Last weekend, two women were elected to key positions in the Congress of the People (COP) and the People’s National Movement (PNM). Carolyn Seepersad-Bachan beat the incumbent Joseph Toney to become the COP’s new chairman while Penelope Beckles defeated MP for Laventille East/Morvant Donna Cox for the position of female vice-chairman of the PNM.
Seepersad-Bachan was first elected to the House of Representatives on May 24, 2010, representing the constituency of San Fernando West as a member of the People’s Partnership. An engineer, she was then appointed Minister of Energy and Energy Affairs by Prime Minister Kamla Persad-Bissessar. She is currently the Minister of Public Administration.
In 2007, Beckles, an attorney, became this country’s first female Deputy Speaker of the House of Representatives. In addition to her new position, she takes on several roles in the party, including lady vice chairman for the Arima constituency and public relations and welfare officer for the National Women’s League. Seepersad-Bachan and Beckles are among the many women who have been making their marks in local politics for decades. Some of the other notable female politicians in T&T include:
Eulalie James entered Parliament in a by-election, following the death of PNM Laventille West MP Morris Marshall in March 1994. At that time James was the deputy mayor of the Port-of-Spain City Council. She served as an MP from 1994-2007 and died on October 20, 2011 from diabetic complications. She was described by then PNM general secretary Ashton Ford as “a grassroots stalwart” of the party.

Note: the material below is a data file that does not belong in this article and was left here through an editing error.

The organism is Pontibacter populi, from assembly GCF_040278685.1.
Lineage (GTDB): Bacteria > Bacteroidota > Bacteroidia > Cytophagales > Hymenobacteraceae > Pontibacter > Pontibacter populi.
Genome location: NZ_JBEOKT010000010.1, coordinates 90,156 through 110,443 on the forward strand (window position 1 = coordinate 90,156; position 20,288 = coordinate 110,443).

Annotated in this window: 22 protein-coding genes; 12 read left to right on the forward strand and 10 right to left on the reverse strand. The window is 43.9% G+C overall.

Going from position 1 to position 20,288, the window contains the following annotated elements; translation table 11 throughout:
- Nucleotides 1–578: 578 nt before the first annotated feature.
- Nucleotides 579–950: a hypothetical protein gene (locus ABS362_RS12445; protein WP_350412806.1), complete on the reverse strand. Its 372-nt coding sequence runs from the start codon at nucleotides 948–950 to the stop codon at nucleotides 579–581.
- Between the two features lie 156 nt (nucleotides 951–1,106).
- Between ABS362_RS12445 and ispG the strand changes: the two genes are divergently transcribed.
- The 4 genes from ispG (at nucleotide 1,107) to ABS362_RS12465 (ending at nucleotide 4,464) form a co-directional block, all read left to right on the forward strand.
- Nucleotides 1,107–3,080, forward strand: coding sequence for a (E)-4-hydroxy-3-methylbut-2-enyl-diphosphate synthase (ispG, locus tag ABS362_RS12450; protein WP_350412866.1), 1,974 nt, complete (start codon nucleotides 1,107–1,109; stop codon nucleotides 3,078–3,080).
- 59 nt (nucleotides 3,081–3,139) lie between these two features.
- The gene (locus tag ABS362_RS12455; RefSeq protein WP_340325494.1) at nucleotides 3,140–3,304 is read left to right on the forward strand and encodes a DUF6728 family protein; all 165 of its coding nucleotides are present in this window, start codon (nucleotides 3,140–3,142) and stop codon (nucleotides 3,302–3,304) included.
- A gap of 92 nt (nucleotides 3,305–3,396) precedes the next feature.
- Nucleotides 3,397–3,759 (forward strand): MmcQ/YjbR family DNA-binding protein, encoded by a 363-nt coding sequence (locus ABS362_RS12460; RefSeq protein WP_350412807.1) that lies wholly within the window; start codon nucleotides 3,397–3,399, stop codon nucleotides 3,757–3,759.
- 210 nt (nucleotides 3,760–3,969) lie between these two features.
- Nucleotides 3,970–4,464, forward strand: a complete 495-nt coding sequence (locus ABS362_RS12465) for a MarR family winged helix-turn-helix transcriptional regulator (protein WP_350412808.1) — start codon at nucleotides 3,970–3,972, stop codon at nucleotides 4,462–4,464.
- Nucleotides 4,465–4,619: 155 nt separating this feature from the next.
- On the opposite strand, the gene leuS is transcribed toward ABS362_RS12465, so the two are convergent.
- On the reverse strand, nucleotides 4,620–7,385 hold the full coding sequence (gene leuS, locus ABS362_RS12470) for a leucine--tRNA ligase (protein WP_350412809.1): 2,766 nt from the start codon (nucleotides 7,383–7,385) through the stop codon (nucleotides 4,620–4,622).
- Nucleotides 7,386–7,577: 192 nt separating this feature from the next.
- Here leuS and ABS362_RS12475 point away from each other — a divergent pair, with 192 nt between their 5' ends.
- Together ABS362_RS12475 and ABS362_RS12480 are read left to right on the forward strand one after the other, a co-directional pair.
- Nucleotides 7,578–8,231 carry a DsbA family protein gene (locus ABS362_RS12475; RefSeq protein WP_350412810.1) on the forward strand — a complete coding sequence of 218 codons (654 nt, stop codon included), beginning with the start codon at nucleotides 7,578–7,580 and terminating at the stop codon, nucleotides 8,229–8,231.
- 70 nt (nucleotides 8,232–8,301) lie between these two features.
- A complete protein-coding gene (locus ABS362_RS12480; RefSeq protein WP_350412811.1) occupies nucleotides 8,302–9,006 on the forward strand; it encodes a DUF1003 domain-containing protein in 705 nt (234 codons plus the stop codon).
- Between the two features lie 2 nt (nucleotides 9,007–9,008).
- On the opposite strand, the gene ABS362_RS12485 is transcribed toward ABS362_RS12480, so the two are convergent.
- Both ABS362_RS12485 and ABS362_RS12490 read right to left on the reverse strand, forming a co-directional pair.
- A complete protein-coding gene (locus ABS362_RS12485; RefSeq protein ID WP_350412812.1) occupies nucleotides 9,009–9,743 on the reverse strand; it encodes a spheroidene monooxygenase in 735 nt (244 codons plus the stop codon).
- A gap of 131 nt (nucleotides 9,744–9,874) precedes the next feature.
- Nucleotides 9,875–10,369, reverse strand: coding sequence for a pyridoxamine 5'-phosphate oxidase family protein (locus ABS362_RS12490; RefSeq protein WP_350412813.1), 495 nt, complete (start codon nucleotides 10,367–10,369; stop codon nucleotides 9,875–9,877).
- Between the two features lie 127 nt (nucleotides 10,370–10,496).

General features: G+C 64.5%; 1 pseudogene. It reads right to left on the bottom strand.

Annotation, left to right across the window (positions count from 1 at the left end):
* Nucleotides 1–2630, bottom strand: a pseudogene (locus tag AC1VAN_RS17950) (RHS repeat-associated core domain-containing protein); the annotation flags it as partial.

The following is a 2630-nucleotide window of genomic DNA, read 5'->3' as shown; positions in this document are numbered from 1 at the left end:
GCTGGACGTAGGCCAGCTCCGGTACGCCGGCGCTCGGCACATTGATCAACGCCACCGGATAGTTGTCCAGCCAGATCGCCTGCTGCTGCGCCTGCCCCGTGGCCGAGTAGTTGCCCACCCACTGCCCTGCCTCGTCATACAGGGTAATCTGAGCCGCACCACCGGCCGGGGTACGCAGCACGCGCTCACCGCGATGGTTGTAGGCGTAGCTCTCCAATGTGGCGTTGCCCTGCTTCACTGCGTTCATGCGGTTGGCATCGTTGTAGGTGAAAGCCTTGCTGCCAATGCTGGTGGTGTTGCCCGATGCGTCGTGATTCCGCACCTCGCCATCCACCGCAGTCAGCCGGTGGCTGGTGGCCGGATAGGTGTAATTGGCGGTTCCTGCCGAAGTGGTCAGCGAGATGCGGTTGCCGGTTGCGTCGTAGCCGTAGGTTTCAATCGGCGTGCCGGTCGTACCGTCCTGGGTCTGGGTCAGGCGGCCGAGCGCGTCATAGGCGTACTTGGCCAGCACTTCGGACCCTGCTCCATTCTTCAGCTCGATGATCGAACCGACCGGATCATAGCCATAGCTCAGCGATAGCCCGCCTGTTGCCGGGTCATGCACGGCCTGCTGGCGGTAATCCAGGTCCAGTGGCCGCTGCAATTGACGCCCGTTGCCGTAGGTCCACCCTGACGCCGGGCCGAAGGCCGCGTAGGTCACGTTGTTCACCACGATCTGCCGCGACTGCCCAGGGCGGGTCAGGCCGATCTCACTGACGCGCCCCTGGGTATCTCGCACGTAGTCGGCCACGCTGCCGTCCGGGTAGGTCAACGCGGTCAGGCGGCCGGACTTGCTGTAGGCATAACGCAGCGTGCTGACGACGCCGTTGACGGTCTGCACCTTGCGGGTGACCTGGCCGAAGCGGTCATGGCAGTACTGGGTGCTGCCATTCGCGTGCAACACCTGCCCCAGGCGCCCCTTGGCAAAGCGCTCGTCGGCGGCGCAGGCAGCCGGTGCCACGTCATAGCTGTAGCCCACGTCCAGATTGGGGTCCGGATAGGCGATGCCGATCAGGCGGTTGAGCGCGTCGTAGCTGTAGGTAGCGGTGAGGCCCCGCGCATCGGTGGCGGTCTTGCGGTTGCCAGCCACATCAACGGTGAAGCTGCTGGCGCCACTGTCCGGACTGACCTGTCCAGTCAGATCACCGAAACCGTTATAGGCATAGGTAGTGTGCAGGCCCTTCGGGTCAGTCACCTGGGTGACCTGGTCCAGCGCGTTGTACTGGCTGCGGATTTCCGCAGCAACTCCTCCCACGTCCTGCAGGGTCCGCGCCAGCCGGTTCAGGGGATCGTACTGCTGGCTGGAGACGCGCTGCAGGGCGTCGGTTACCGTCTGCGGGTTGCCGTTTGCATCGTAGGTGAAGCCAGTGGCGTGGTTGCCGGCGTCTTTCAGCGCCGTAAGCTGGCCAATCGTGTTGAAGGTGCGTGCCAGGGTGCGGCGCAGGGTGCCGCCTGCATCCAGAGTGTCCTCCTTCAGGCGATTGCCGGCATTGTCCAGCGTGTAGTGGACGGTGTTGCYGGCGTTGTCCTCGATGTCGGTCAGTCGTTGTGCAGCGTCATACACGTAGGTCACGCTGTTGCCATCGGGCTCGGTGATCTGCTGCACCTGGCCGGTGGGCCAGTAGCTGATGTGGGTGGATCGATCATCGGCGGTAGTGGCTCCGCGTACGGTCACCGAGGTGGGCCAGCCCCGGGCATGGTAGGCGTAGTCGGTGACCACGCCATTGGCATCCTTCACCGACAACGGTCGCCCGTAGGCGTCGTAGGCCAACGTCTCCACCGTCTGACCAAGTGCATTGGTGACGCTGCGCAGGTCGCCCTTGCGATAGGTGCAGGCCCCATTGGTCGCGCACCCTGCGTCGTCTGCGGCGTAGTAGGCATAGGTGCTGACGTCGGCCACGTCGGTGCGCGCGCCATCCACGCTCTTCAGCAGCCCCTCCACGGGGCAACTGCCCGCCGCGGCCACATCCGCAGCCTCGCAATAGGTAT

Joan Yuille-Williams was nicknamed “godmother” by calypsonians during her time as the Minister of Community Development, Culture and Gender Affairs under the PNM. Yuille-Williams served as a senator for the PNM when the party was in both government and opposition. Williams, well known for her sophisticated sense of style, now serves as the Deputy Political Leader of the PNM.
Karen Nunez-Tesheira, T&T’s first female finance minister, was first elected to the House of Representatives on November 5, 2007, for the newly created D’Abadie/O’Meara constituency. An attorney by profession, Nunez-Tesheira has consulted in business law for companies in the energy and manufacturing sectors, as well as in probate matters, including the drafting of probate rules for the OECS. She has served on the boards of the Tourism Development Company, Property and Industrial Development Company of Trinidad and Tobago and the Heroes Foundation, a non-profit organisation that works with young people.
Occah Seapaul was the first female Speaker of the Lower House. She made headlines in 1995 when then prime minister Patrick Manning called a limited state of emergency and placed her under house arrest at 9 Mary Street, St Clair. Seapaul was viewed as a possible threat to the Government, as she had suspended a PNM MP and was threatening to suspend two more. Her brother and then a PNM member Ralph Maraj defected to the United National Congress (UNC) as a result of the state of emergency.
Hulsie Bhaggan was elected to the House of Representatives in 1992 as member for Chaguanas. Described as a radical, one of her most noted fights was against the construction of the Guayamare section of the Uriah Butler Highway almost 20 years ago.
She, along with former attorney general Ramesh Lawrence Maharaj, burned the constitution and held protests over an extended period of time. In the end the State won, but her political career peaked. In the 1990s, her radicalism placed her in the spotlight on several occasions, resulting in her eviction from the UNC and from frontline politics in 1995, after head-on confrontation with then UNC leader Basdeo Panday.
Dr Linda Baboolal was the country’s first woman to act as president both during the National Alliance for Reconstruction regime and for current President George Maxwell Richards. She was also the first woman to hold the office of President of the Senate in the history of T&T—between 2002 and 2007. Baboolal, then the Member of Parliament for Barataria/San Juan, held several ministerial portfolios, including Social Development and Health.The mother of five, who is also a general practitioner, continues to do voluntary work and advocates for the promotion of women.